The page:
Although the familiar bright green building on the corner of Pennsylvania Avenue and Northwest Expressway looks quaint on the surface, inside 100,000 copies of books line the shelves, creating space for several reading nooks which allow customers to delve into one of the bookstore’s 60,000 titles.
Full Circle Bookstore, in 50 Penn Place, celebrated its 50-year anniversary on June 5, having survived changes in ownership, the growing popularity of online retailers and e-books, and a pandemic. But store manager Dana Meister said a lot has changed since their reopening in 1980.
“There’s nobody walking down the hall (of 50 Penn Place). And it was the place, you know?” Meister said. “So that’s a major change. We don’t have any foot traffic to speak of.”
Across the street, Penn Square Mall shares 50 Penn Place’s struggles of maintaining a crowd after the pandemic. Many businesses inside 50 Penn Place have left, Meister said, but Full Circle — with its street entrance and sophisticated design, remains after decades. Meister credits the store’s success to the intimate and interactive experience the bookstore provides.
“It has to do with the people that work here and the people who come here,” Meister said. “You come here not to grab a book and leave. You come here to sit and talk.”
Meister said the store has many “regulars” and loyal customers because of its service.
“It’s the personal experience that you get here. We know our customers,” Meister said. “There’s one lady that comes in for lunch pretty much every single day.”
The employees are loyal, too, Meister said. She said they have ordered disability accessible chairs for an older customer, and they bring her flowers and a cake on her birthday.
“You don’t get that at Barnes and Noble,” she said.
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What started in 1972 as a small, eclectic bookstore called Bread and Roses has transformed into a grand, British-style storefront with an extensive book collection.
Jim Tolbert bought the bookstore in 1977 and shifted the design to fit his vision, which included “broadening the focus of the stock” and building a classic English-style bookstore. The tall, sliding ladders and traditional leather seats make standing in Full Circle feel like exploring a royal’s library.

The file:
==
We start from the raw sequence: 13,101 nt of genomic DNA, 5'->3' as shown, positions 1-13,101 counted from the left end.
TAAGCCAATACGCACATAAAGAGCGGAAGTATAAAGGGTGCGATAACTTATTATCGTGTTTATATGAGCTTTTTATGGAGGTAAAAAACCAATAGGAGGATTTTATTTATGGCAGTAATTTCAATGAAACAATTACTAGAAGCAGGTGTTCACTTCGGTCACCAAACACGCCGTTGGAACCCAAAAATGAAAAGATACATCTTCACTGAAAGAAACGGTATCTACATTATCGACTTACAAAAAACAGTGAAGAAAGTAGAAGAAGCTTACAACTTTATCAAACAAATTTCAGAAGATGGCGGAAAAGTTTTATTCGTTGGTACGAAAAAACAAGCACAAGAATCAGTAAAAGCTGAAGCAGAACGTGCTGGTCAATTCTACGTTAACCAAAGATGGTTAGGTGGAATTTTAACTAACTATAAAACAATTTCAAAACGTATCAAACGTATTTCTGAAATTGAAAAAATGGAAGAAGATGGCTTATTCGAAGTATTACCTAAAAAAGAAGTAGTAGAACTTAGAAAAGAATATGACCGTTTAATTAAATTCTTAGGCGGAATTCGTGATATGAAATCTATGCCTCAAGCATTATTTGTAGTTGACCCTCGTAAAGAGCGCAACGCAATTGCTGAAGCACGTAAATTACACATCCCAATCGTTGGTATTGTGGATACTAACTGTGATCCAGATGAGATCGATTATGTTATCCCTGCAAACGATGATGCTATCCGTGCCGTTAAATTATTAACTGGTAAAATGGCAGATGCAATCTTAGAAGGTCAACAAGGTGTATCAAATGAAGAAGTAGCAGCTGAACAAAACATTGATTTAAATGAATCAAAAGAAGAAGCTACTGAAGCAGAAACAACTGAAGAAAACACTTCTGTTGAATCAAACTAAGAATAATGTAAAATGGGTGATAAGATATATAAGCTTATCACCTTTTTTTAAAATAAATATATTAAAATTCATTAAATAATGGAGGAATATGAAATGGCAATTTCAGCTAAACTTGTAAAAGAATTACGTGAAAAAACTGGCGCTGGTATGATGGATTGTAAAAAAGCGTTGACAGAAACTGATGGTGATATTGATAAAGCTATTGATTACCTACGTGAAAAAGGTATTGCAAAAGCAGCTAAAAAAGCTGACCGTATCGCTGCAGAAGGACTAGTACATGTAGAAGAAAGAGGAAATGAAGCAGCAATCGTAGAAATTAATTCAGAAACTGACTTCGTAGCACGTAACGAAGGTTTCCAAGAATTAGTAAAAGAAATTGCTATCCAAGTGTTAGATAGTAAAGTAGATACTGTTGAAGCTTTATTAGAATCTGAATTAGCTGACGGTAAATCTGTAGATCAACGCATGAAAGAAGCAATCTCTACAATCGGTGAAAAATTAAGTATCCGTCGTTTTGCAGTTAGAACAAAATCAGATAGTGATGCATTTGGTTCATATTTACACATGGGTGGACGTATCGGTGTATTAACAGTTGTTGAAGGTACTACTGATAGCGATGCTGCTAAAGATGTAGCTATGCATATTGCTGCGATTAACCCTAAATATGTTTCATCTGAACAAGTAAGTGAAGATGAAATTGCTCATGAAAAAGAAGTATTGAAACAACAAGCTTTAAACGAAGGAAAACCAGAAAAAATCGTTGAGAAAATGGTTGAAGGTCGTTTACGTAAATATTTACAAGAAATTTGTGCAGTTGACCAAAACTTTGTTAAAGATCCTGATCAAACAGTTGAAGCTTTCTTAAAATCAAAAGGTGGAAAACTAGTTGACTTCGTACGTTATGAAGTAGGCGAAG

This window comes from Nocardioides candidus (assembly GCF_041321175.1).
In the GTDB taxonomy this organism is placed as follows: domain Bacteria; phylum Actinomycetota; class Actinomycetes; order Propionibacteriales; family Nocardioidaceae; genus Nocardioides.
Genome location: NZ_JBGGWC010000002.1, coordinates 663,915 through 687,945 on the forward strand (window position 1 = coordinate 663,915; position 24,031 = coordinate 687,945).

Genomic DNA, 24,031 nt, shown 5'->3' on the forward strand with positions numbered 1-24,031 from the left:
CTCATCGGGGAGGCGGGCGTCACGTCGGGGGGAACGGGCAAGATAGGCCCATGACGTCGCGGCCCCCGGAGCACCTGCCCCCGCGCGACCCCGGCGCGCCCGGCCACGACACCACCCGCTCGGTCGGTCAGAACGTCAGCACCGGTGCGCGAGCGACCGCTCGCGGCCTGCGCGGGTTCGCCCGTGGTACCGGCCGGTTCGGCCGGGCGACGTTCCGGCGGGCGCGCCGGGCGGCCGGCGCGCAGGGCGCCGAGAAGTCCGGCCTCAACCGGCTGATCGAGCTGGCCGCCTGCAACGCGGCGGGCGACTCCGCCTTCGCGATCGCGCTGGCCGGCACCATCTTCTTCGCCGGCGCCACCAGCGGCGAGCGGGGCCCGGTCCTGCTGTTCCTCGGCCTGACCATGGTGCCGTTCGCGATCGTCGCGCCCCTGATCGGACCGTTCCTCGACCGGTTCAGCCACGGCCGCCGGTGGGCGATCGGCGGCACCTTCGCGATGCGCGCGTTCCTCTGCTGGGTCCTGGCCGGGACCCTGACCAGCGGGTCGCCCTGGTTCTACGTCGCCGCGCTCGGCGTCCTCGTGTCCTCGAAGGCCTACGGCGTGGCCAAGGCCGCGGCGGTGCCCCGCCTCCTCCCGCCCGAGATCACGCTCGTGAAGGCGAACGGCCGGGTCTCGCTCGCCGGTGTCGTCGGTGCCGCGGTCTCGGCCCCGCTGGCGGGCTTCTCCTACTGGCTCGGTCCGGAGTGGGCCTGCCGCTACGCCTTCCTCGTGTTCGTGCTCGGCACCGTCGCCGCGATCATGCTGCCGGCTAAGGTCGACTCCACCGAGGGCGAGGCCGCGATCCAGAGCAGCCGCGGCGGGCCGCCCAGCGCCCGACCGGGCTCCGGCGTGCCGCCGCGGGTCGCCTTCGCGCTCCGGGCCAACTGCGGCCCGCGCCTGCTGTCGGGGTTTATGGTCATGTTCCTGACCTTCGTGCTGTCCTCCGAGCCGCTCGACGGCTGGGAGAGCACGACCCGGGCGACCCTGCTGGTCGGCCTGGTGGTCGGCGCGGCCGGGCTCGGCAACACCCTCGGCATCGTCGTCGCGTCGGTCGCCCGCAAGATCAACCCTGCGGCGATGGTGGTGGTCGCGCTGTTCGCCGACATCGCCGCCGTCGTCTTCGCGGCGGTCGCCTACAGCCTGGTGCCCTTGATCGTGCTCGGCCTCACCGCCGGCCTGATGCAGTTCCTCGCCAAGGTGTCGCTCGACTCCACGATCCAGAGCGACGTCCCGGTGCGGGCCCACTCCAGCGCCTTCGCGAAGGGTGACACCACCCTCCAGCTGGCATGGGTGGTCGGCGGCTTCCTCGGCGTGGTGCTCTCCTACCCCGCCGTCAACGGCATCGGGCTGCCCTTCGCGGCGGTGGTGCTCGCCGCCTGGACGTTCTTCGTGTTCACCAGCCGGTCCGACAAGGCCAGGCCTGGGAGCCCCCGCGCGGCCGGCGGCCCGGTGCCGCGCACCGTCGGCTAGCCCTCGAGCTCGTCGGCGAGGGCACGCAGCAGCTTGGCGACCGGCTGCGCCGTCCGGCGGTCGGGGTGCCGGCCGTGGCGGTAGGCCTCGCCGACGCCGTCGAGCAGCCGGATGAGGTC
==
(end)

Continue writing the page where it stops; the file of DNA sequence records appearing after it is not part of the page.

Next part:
“For a while I had business in London, and I visited all the bookstores I could find,” Tolbert said.
The bookstore has a café in the building called Java Joe’s to provide a “home away from home,” Meister said. The café serves breakfast and lunch, along with coffee, champagne and wine.
What sets Full Circle apart from other bookstores is its unique events. The store hosts author signings, live music and poetry readings. For children, the bookstore offers story time events in its kid’s books section.
“Anything you can think of, we do it,” Meister said.
A group of writers uses the space to conduct meetings about their work. Members of the group said they have discussed and critiqued each other’s pieces for years, and Full Circle meets their needs.
“We’re really grateful to Full Circle for hosting us. It’s such a wonderful environment for writers to get together, and it is perfect,” author Marcia Preston said.
With the vast space and various rooms, the bookstore also hosts private events. The store allowed one of their booksellers to have his wedding at Full Circle in October. One of the most memorable events for Meister was a memorial they had for a local poet.
“It was just a really touching time because this was one of her favorite places. Her friends got together to celebrate her and read her poetry and I remember that was very special,” she said.
Full Circle is at 1900 Northwest Expressway. For more information visit their website at fullcirclebooks.com.